Technology is a big part of successful farming. A pail and bucket are how dairy farmer Terri Phillips remembers milking cows at Dellavale Farm when she was a kid. Now machines are involved in the process and human hands never touch the milk. See how farmers are stepping up their game and using technology to help them manage the farm and care for animals, all while making milk.

Self-service milking!

It’s pretty cool to see cows getting milked on a carousel at Lamb and Oakfield Corners Dairy farms. Going a step further, there’s robotic milking. Stoney Path, Har-Go Farms, and River Ridge Dairy are using robotic milking systems. Cows are given free access to these systems 24 hours a day and choose when to be milked. Monitoring systems are used to make sure cows don’t come too often.

There’s an App for That

Part of the robotic milking technology collects data on each cow. Fifth generation farmer, Jason Tillotson, at Cottonwood Farms in New York State, uses an app that links him to the farm’s robotic laser milker, making it easier to keep track of how often a cow is milked.

Jason talks about the app in this Dairying for Tomorrow Award video about Cottonwood Farms.

Hi-Tech Trackers … 

Technology for a new database management program at El-Vi Farms is helping the farm better track its cows. It works similarly to a grocery store checkout scanner in keeping track of inventory. Only this time, the electronic wand is used to scan cows. The recorded data gathered is synced to a computer and the records on each animal is made available to the farm’s veterinary and nutritionist.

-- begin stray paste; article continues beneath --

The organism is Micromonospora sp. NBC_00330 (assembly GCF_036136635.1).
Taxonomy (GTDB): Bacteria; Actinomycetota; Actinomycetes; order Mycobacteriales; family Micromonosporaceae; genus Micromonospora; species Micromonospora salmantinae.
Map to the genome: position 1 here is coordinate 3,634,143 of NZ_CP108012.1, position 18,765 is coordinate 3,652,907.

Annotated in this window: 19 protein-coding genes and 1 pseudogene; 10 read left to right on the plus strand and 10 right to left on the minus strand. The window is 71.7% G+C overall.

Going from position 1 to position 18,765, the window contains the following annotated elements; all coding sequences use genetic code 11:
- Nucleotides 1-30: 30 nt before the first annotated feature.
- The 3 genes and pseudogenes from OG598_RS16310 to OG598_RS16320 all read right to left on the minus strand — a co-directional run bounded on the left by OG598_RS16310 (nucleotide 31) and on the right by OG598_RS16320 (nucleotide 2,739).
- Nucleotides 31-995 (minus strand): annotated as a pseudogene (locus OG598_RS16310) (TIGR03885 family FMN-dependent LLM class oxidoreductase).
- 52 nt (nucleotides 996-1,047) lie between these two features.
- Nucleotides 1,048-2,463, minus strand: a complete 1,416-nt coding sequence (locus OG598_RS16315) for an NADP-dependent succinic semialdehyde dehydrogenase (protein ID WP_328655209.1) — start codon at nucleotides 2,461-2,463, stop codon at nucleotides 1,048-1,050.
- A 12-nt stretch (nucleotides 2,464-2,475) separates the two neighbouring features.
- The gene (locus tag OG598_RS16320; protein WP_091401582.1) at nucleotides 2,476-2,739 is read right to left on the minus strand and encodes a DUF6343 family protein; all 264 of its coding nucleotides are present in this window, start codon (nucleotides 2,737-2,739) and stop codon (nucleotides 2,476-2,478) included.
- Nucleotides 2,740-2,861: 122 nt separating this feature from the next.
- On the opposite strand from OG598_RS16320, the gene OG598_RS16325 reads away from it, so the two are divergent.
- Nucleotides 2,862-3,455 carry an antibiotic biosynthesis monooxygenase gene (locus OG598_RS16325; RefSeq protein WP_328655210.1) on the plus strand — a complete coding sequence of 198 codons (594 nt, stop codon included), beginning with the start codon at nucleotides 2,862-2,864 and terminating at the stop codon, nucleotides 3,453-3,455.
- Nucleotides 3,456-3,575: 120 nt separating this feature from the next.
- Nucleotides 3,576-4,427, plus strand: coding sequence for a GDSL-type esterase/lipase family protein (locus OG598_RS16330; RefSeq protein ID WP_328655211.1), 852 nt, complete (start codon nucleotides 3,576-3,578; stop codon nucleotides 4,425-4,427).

… And Tractors 

century farm, Dellavale is making certain to keep up with the times and available technology. “Technology isn’t there to hurt people,” says Tom Nelson, Terri’s husband. “We still produce a high-quality product and what we do is safe,” he says, “technology just helps us do it more efficiently, like planting crops using tractors with GPS.”

Food for Thought

More farms are adopting the latest technology available to make sure cows are comfortable.

1. Feed pushing robot — automatically pushes feed up to the cows making sure they have a constant supply of food available to them.

2. Misting fans — set on variable speeds, misting fans adjust to changes in temperature so when it’s hotter in the summer, the fans blow faster.

3. Thermostat-controlled curtains — automatic curtains keep cows comfortable throughout winter. Cows thrive in cold air, so most farmers keep their barns between 50-55 degrees Fahrenheit. But when temperatures dip well below freezing, it’s curtains to the rescue!

Thanks to innovative practices, dairy farmers are stewards of the pasture and the farm-to-table movement, responsibly producing milk, cheese and other dairy products while continuously working to develop a more sustainable food system for future generations. By 2050, farmers will be responsible for feeding 9 billion people. That’s no small task, but farmers are up for the challenge!